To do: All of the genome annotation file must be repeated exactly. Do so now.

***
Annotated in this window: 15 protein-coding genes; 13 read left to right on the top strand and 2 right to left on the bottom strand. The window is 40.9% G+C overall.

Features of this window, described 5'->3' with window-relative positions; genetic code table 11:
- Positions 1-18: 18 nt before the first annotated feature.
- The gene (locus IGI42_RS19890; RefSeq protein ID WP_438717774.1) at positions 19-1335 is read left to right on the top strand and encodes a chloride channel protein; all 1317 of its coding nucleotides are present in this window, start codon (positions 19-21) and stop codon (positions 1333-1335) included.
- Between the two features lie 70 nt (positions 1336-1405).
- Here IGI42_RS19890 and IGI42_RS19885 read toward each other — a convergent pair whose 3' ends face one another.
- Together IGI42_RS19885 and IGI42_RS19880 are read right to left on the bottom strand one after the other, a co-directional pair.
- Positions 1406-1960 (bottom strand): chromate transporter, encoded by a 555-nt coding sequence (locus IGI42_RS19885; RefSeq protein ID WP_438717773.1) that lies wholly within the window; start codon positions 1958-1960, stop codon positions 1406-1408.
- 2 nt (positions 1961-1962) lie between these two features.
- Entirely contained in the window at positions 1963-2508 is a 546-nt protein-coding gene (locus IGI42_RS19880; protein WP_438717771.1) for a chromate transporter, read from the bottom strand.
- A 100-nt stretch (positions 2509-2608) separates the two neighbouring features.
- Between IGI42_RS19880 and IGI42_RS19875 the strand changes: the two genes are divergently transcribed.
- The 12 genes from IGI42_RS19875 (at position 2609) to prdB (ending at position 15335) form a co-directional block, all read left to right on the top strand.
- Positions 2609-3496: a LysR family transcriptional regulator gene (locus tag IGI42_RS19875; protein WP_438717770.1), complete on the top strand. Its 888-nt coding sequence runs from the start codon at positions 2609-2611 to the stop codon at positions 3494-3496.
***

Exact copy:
Annotated in this window: 15 protein-coding genes; 13 read left to right on the top strand and 2 right to left on the bottom strand. The window is 40.9% G+C overall.

Features of this window, described 5'->3' with window-relative positions; genetic code table 11:
- Positions 1-18: 18 nt before the first annotated feature.
- The gene (locus IGI42_RS19890; RefSeq protein ID WP_438717774.1) at positions 19-1335 is read left to right on the top strand and encodes a chloride channel protein; all 1317 of its coding nucleotides are present in this window, start codon (positions 19-21) and stop codon (positions 1333-1335) included.
- Between the two features lie 70 nt (positions 1336-1405).
- Here IGI42_RS19890 and IGI42_RS19885 read toward each other — a convergent pair whose 3' ends face one another.
- Together IGI42_RS19885 and IGI42_RS19880 are read right to left on the bottom strand one after the other, a co-directional pair.
- Positions 1406-1960 (bottom strand): chromate transporter, encoded by a 555-nt coding sequence (locus IGI42_RS19885; RefSeq protein ID WP_438717773.1) that lies wholly within the window; start codon positions 1958-1960, stop codon positions 1406-1408.
- 2 nt (positions 1961-1962) lie between these two features.
- Entirely contained in the window at positions 1963-2508 is a 546-nt protein-coding gene (locus IGI42_RS19880; protein WP_438717771.1) for a chromate transporter, read from the bottom strand.
- A 100-nt stretch (positions 2509-2608) separates the two neighbouring features.
- Between IGI42_RS19880 and IGI42_RS19875 the strand changes: the two genes are divergently transcribed.
- The 12 genes from IGI42_RS19875 (at position 2609) to prdB (ending at position 15335) form a co-directional block, all read left to right on the top strand.
- Positions 2609-3496: a LysR family transcriptional regulator gene (locus tag IGI42_RS19875; protein WP_438717770.1), complete on the top strand. Its 888-nt coding sequence runs from the start codon at positions 2609-2611 to the stop codon at positions 3494-3496.